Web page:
“For me as a total readerholic and mental escape artist all my life, the writing came late, but now that particular joy of creating worlds, people, dragons, scenarios – whatever – can’t be matched by anything else that I’ve ever done.” Jo Robinson

“I think the reason evolves over time. I began writing as a way to express myself in a healing way. But then I began writing poetry. Poetry is a great self-expression for me and I…

View original post 852 more words

Advertisements

Film Review: Keeping Mum

I’ve been looking forward to being finally able to review this film. It’s one of those film that I always seem to miss the first bit of when ever it is on Film4.

The little village of Little Wallop is your typical English village but Gloria Goodfellow (Kristin Scott Thomas) is going crazy.

Her vicar husband, Walter Goodfellow (Rowan Atkinson), is so obsessed with writing the perfect sermon, he is completely ignoring his wife, who is having an affair with her American golf instructor Lance (Patrick Swayze). His seventeen year old nymphomaniac daughter Holly (Tamsin Egerton) has a different boyfriend every week and his son Petey (Toby Parkes) is the victim of school bullies.

Gloria is praying for a miracle when a new housekeeper arrives. Sweet old lady Grace (Maggie Smith) is the answer to all Gloria’s prayers. She has a unique way of keeping house and even more unique way of dealing with problems.

This is a great British comedy with an all-star cast with some brilliant laugh out loud moments. The film shows off the best in British talent from the actors in front of the camera and the people behind it. The script is a great example of British wit and humour whilst the film locations, in Cornwall and on the Isle of Wight, shows just how beautiful the English countryside can be, away from the city streets that seem to be the norm. It draws the audience in right from the start and keeps them entertained from start to finish.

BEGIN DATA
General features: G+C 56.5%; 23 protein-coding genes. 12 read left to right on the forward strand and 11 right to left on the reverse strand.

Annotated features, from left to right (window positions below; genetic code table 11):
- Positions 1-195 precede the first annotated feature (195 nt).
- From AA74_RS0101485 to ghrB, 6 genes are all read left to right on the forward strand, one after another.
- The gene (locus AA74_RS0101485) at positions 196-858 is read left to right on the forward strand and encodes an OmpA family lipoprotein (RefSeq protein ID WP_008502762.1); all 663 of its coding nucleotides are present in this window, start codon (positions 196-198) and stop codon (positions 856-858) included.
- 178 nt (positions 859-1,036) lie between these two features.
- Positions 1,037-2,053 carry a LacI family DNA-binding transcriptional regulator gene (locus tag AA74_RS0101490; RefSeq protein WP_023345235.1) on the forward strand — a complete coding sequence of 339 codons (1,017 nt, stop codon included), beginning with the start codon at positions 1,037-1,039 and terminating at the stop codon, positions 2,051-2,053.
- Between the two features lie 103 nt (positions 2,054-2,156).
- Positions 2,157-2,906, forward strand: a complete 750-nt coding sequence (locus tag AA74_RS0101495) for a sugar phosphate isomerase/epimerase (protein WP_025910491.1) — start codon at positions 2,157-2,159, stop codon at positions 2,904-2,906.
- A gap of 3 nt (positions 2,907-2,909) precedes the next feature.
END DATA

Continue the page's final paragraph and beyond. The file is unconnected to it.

This is a comedy film but Atkinson shows he is capable of carrying off a very serious role away from his iconic bumbling Mr Bean character whilst Smith, who is normally seen in rather staid roles such as Professor McGonagall in the Harry Potter franchise, is perfect as the fun and very British Grace who seems to always be looking for a good cup of tea.

The film features a lot of sexual references, nudity and some strong language and whilst overt, it does not detract from the film. It is however a good reason why the BBFC rated this film as a 15. I would not recommend watching this film with young kids around as this is not a Jacqueline Wilson type of story, who has a book by the same name. It is slow in places but it does succeed in keeping its audience even then with other elements.

This is a great film to enjoy for a night in, whether alone or with friends and will leave you giggling, laughing and at least smiling through out. Whilst it won’t have you holding your sides or anything like that, it is great fun, with a wonderfully British feel to it.